Pause for Thought

Commas. Amirite?

First, with all the authority vested in me as a writing instructor, I will let you in on a little-known secret about commas. There is not a page quota. That’s right. You don’t have to add commas because you don’t think there aren’t enough on a page. Nor do you have to take any away simply because the page is littered with little black marks that aren’t left-over Oreo crumbs from the cookies you inhaled while sobbing over your paper/manuscript.

“Okay, Miss Smarty Pants Writing Instructor,” I can hear you say. “Where do I put a comma, then?”

I’m glad you asked. Follow me on a little trip I like to call…

Well, I don’t really have a name for it, but if you think of one, let me know. I’ll edit this entire part and add it in. More important than a witty title, let me show you where to start.

Part One: The Basic Sentence

No, this sentence doesn’t wear yoga pants and a ponytail to order a Venti half-caff whatever. This is your basic active voice sentence. One that contains, IN THIS ORDER, a subject, a verb, and an object, or S-V-O for short. Here’s an example:

Mom threw out my clothes.

If you aren’t sure which part is the S,V, or O, always start with the verb. The verb is the action, right? So find the action word. Got it?

V=threw out.

Now, the subject will always be the he/she/it performing the action. So, who did the throwing out?

S=Mom.

Finally, the object will be the person/thing receiving the action. Ahem.

O=my clothes.

Simple, right? Good. While we’re here, do your reader(s) a favor and try to format all your basic sentences this way. If you put the object before the action, you get a passive voice which will bore your readers. Here’s an example:

My clothes were thrown out by Mom.

See what I mean? Anyway…

Now that we have the basic sentence lined up, we can add what the professionals call a modifier. This can be one word like an adjective or adverb, or it can be a phrase. There are many types of phrases with all sorts of intimidating names that only linguists, grammar teachers, and really stuck-up people can distinguish. If you want to know more, click here. Otherwise, follow along for the basics.

I’m going to add a prepositional phrase to my basic sentence. For example: After I left my clean laundry on the floor…

Here’s where comma use comes in handy. I can add this modifying phrase to my basic sentence three ways. Two of them need commas. One doesn’t. Watch…

  1. After I left my clean laundry on the floor, Mom threw out my clothes.
  2. Mom threw out my clothes after I left my clean laundry on the floor.
  3. Mom, after I left my clean laundry on the floor, threw out my clothes.

So you see, if you add the modifier BEFORE the basic sentence, you need a comma to separate the modifier and the sentence. If you add it AFTER the basic sentence, you don’t need a comma. If you add the modifier IN THE MIDDLE of the sentence, you need TWO commas. These are called parenthetical commas because they act like a tiny little comma hug around the modifier to make it feel safe and welcome. Okay, that’s not really why, but I like personifying grammar. Makes it easier to remember.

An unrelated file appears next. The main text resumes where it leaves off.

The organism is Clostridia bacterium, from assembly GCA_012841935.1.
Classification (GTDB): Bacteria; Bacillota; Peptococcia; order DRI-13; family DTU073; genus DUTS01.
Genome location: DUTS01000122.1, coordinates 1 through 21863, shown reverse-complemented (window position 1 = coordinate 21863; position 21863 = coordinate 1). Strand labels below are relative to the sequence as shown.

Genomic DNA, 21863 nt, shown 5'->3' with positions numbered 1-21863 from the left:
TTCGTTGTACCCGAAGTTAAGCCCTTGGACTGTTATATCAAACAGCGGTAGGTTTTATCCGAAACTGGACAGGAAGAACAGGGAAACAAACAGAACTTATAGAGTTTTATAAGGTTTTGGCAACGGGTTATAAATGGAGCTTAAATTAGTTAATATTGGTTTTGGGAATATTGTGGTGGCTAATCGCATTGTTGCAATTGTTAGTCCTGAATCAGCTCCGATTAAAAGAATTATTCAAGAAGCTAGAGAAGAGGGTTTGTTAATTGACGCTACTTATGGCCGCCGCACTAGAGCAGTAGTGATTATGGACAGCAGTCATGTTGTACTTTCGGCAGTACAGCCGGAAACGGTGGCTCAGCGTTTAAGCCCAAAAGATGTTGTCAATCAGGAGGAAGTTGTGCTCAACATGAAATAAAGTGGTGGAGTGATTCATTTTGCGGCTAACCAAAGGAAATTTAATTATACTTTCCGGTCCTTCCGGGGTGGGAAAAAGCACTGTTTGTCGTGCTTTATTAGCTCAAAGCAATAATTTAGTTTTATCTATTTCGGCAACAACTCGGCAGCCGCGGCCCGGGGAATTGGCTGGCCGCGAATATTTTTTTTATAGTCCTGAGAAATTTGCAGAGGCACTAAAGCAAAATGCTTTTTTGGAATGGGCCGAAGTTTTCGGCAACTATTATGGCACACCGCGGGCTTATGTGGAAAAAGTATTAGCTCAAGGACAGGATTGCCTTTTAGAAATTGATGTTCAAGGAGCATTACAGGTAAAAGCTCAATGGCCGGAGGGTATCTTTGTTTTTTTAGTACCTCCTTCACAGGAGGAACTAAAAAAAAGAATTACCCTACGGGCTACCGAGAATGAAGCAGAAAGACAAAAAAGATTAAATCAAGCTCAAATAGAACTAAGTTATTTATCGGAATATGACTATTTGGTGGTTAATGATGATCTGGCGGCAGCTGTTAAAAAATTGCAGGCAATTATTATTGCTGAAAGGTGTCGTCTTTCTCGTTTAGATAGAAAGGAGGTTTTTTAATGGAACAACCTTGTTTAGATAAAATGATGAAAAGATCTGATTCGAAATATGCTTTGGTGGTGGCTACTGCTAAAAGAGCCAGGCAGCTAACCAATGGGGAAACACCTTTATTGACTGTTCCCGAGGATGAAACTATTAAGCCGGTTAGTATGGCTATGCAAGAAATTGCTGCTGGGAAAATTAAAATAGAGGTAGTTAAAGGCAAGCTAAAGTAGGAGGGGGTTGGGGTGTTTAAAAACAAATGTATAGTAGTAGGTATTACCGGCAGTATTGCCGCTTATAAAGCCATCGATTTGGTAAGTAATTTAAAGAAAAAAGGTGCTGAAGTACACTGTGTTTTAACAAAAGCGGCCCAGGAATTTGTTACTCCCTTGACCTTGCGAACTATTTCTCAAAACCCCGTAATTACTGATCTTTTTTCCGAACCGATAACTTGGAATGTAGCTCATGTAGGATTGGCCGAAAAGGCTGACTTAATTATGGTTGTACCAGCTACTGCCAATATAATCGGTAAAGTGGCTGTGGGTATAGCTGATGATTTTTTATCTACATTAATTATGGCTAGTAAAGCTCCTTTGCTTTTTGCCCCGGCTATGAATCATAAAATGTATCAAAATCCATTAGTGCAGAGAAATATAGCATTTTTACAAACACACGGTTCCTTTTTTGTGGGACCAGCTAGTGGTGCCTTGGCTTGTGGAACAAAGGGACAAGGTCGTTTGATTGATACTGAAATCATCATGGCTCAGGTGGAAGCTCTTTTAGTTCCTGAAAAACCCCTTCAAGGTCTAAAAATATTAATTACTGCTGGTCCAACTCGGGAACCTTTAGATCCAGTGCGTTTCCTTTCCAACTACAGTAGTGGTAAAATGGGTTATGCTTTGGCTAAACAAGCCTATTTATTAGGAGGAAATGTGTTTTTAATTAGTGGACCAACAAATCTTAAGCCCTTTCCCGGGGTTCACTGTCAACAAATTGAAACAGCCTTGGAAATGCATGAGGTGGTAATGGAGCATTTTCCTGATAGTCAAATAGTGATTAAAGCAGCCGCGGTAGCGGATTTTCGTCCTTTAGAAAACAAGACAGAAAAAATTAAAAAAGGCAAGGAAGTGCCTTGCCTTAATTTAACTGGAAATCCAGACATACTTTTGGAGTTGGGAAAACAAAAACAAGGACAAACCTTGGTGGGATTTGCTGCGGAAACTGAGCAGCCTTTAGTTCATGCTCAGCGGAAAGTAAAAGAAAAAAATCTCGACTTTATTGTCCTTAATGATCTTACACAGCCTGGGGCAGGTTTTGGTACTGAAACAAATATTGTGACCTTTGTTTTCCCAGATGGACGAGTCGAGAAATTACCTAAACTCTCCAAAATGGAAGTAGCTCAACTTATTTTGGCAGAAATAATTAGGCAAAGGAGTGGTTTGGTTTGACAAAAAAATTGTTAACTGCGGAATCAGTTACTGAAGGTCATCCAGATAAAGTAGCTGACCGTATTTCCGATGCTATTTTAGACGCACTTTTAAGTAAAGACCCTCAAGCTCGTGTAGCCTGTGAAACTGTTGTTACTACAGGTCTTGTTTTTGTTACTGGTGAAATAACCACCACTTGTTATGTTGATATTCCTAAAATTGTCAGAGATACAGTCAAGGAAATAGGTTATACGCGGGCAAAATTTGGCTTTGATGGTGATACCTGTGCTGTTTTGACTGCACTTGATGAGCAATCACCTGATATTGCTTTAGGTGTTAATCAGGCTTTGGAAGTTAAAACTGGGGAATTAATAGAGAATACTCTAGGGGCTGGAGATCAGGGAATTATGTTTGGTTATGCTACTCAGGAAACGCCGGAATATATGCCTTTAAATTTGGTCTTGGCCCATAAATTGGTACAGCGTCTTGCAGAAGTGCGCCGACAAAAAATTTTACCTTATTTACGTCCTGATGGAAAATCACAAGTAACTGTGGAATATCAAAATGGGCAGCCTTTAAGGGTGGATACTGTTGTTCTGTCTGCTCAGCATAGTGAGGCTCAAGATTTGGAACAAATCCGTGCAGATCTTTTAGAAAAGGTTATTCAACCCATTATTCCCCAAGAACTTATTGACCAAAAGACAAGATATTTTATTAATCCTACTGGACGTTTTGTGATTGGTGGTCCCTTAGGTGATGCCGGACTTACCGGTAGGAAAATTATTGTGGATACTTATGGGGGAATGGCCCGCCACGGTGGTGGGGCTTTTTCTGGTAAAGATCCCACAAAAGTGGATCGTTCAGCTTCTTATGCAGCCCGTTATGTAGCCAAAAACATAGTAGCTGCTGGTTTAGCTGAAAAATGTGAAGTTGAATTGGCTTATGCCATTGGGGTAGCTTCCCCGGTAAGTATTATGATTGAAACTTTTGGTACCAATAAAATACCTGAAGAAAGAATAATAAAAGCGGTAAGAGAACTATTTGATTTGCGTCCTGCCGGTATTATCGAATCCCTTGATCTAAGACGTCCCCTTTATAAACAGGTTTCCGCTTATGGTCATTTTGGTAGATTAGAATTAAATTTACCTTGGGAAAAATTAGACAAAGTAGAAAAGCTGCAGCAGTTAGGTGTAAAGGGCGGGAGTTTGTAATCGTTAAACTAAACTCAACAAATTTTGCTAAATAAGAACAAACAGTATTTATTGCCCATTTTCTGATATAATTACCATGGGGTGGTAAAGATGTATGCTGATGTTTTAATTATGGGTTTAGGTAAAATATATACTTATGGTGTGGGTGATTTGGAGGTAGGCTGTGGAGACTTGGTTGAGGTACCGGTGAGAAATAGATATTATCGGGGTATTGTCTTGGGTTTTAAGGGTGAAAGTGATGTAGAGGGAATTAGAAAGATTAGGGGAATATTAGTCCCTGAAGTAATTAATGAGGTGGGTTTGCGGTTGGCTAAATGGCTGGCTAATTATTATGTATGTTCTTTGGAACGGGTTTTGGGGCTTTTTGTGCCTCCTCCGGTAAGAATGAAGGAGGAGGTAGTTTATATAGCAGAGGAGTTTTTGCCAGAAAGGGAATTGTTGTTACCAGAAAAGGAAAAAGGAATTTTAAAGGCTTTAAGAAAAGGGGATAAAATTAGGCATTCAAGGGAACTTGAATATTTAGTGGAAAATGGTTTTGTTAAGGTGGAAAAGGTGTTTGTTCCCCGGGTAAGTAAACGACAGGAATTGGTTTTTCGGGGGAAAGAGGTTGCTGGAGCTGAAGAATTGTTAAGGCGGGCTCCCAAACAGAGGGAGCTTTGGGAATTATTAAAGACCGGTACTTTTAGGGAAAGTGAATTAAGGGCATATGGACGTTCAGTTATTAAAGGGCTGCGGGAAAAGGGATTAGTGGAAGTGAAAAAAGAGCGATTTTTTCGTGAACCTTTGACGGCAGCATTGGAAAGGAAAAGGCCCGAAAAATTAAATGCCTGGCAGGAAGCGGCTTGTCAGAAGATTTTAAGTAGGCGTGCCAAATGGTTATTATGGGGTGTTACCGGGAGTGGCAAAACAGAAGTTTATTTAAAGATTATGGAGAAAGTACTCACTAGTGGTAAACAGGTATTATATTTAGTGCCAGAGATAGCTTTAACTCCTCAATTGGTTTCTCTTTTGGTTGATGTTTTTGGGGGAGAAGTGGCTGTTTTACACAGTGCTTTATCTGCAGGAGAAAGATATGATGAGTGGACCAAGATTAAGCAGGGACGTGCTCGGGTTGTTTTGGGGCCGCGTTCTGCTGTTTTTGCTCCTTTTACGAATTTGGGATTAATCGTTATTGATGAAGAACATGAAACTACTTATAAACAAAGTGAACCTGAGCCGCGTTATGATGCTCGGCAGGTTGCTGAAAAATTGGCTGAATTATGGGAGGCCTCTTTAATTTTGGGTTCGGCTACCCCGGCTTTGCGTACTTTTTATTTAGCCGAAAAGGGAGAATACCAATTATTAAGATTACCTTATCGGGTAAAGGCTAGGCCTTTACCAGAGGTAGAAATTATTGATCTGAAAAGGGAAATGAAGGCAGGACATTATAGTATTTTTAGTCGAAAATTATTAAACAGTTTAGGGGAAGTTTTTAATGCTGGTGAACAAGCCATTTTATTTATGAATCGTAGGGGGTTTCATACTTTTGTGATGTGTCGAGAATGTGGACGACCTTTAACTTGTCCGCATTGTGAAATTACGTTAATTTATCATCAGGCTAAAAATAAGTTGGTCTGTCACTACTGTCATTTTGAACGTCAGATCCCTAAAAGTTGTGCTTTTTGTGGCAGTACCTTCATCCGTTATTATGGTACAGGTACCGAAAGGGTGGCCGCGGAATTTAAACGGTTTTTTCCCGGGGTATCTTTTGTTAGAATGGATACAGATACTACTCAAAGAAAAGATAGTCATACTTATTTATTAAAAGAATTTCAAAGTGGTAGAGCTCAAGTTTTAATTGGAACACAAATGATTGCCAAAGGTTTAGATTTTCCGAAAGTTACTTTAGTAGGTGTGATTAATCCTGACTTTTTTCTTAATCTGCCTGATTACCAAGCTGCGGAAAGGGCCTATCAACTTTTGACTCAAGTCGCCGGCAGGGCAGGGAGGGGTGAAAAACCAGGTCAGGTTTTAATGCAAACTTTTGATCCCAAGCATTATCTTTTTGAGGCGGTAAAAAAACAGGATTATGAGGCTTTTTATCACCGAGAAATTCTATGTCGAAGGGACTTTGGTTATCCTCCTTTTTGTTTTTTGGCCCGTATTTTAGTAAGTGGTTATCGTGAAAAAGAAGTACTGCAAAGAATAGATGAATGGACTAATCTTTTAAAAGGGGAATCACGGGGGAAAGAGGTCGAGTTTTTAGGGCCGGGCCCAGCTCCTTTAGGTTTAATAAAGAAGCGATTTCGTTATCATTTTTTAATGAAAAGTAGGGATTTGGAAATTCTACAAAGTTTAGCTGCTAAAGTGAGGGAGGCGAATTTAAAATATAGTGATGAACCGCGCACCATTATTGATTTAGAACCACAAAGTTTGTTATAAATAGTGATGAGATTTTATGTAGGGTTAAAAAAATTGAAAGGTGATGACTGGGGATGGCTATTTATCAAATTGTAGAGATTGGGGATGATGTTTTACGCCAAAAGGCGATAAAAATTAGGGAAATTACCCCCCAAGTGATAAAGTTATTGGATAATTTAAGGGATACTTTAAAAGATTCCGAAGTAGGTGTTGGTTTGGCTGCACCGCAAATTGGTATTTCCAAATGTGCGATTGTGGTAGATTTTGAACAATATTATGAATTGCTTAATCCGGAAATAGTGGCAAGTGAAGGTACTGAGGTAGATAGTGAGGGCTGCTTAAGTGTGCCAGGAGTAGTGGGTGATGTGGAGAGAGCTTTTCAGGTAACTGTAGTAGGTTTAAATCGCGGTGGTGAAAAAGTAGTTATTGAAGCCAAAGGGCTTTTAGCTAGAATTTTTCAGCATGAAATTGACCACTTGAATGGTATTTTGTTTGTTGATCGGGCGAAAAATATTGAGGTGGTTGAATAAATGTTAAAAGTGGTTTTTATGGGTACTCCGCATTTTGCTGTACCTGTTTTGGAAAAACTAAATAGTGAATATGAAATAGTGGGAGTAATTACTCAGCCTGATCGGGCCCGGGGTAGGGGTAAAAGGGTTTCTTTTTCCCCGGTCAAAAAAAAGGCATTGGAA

We good so far? One more point to make…

The next proper use of a comma revolves around quoting stuff, like dialogue.(This is to appease your mentor eyes, Sharon-buy her books because she’s amazing.)

Characters are weird, right? They do all sorts of things without our permission. Usually that’s okay. Better, even, for the story-line. But when it comes to comma use in their dialogue, they have to play by the rules, no matter what they try to tell you. That said, all previous rules apply when said characters are speaking.

But what about dialogue tags?

Hopefully, you’re only using said or asked as tags. Even better, use movement/action AFTER the dialogue. It gives the reader a better picture. Let me show you…

Here’s standard dialogue:

  1. “Hey,” Mom said.
  2. “Hey back.” I walked into my room and saw my usually full closet empty except for a few stray hangers. “Where’s all my clothes?” My throat clenched as I spoke.
  3. “Oh, those things?” Mom filed her nails and grinned. “I thought all that was garbage since it was strewn all over you floor.”

So, what did you notice? Besides the bad dialogue.

  1. Standard dialogue with a standard tag. Notice the comma in INSIDE the quotation marks. As a brilliant friend of mine once told me, the comma is a puppy, and the quotation mark is rain. When it’s raining outside, the puppy stays in. (Thanks, Kether.) Easy, right?
  2. Notice there is no comma associated with the dialogue in the second sentence. Instead, there is a period. In the next, separate, sentence, the speaking character is identified by his or her action. More dialogue from the SAME character follows in the same paragraph. Once that character is done speaking and acting, the next character who speaks gets his or her shiny, new paragraph.
  3. The same rules from #2 apply here, except there is a comma in the actual dialogue. This comma follows the rules of the modifiers. The interjection (Oh) must be followed by a comma since both sentence sections can be considered complete sentences. For more on FANBOYS (coordinating conjunctions), click here.

How we doing? Brain okay? Lucky you. This here ends the comma lesson.

Funny story: I searched GIFs for “benediction” and got “Benedict-ion”… You’re welcome.

Hopefully this little grammar pause (see what I did there?) helps your writing adventures. Feel free to ask any questions in the comments or contact me on Twitter if I can help in any way.

Happy Writing!

Author:

Teacher of humanities, student of mythology, writer of words, and mother of two polar opposite teens.

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